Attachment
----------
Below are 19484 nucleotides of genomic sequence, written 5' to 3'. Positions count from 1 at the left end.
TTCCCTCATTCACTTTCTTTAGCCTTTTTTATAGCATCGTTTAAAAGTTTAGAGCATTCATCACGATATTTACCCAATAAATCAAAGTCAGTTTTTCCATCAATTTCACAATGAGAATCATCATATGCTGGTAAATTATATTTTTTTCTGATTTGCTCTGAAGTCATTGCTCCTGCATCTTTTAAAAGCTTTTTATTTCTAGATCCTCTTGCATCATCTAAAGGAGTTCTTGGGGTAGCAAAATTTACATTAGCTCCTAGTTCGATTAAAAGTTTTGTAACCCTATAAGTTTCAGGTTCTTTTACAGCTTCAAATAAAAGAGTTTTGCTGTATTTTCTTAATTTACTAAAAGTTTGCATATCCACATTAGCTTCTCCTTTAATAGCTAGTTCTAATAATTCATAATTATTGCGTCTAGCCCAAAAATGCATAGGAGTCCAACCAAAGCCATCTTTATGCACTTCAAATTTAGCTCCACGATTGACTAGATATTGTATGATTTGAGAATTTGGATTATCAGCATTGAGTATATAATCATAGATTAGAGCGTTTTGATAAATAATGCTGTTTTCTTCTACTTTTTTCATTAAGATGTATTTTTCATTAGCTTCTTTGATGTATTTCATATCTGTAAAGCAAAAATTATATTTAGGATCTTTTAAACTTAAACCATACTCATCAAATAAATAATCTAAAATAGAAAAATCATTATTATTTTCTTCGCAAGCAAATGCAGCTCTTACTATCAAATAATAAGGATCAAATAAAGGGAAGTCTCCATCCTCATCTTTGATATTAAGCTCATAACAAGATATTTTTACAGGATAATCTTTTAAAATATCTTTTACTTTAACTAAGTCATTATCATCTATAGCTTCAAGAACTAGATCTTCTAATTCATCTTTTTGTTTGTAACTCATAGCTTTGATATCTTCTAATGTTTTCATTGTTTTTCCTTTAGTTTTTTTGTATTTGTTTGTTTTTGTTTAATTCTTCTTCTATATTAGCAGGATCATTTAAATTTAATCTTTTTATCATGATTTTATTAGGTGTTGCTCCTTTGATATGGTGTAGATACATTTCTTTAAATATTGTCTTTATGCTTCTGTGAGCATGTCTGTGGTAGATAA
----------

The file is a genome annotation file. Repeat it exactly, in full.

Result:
Below are 19484 nucleotides of genomic sequence, written 5' to 3'. Positions count from 1 at the left end.
TTCCCTCATTCACTTTCTTTAGCCTTTTTTATAGCATCGTTTAAAAGTTTAGAGCATTCATCACGATATTTACCCAATAAATCAAAGTCAGTTTTTCCATCAATTTCACAATGAGAATCATCATATGCTGGTAAATTATATTTTTTTCTGATTTGCTCTGAAGTCATTGCTCCTGCATCTTTTAAAAGCTTTTTATTTCTAGATCCTCTTGCATCATCTAAAGGAGTTCTTGGGGTAGCAAAATTTACATTAGCTCCTAGTTCGATTAAAAGTTTTGTAACCCTATAAGTTTCAGGTTCTTTTACAGCTTCAAATAAAAGAGTTTTGCTGTATTTTCTTAATTTACTAAAAGTTTGCATATCCACATTAGCTTCTCCTTTAATAGCTAGTTCTAATAATTCATAATTATTGCGTCTAGCCCAAAAATGCATAGGAGTCCAACCAAAGCCATCTTTATGCACTTCAAATTTAGCTCCACGATTGACTAGATATTGTATGATTTGAGAATTTGGATTATCAGCATTGAGTATATAATCATAGATTAGAGCGTTTTGATAAATAATGCTGTTTTCTTCTACTTTTTTCATTAAGATGTATTTTTCATTAGCTTCTTTGATGTATTTCATATCTGTAAAGCAAAAATTATATTTAGGATCTTTTAAACTTAAACCATACTCATCAAATAAATAATCTAAAATAGAAAAATCATTATTATTTTCTTCGCAAGCAAATGCAGCTCTTACTATCAAATAATAAGGATCAAATAAAGGGAAGTCTCCATCCTCATCTTTGATATTAAGCTCATAACAAGATATTTTTACAGGATAATCTTTTAAAATATCTTTTACTTTAACTAAGTCATTATCATCTATAGCTTCAAGAACTAGATCTTCTAATTCATCTTTTTGTTTGTAACTCATAGCTTTGATATCTTCTAATGTTTTCATTGTTTTTCCTTTAGTTTTTTTGTATTTGTTTGTTTTTGTTTAATTCTTCTTCTATATTAGCAGGATCATTTAAATTTAATCTTTTTATCATGATTTTATTAGGTGTTGCTCCTTTGATATGGTGTAGATACATTTCTTTAAATATTGTCTTTATGCTTCTGTGAGCATGTCTGTGGTAGATAA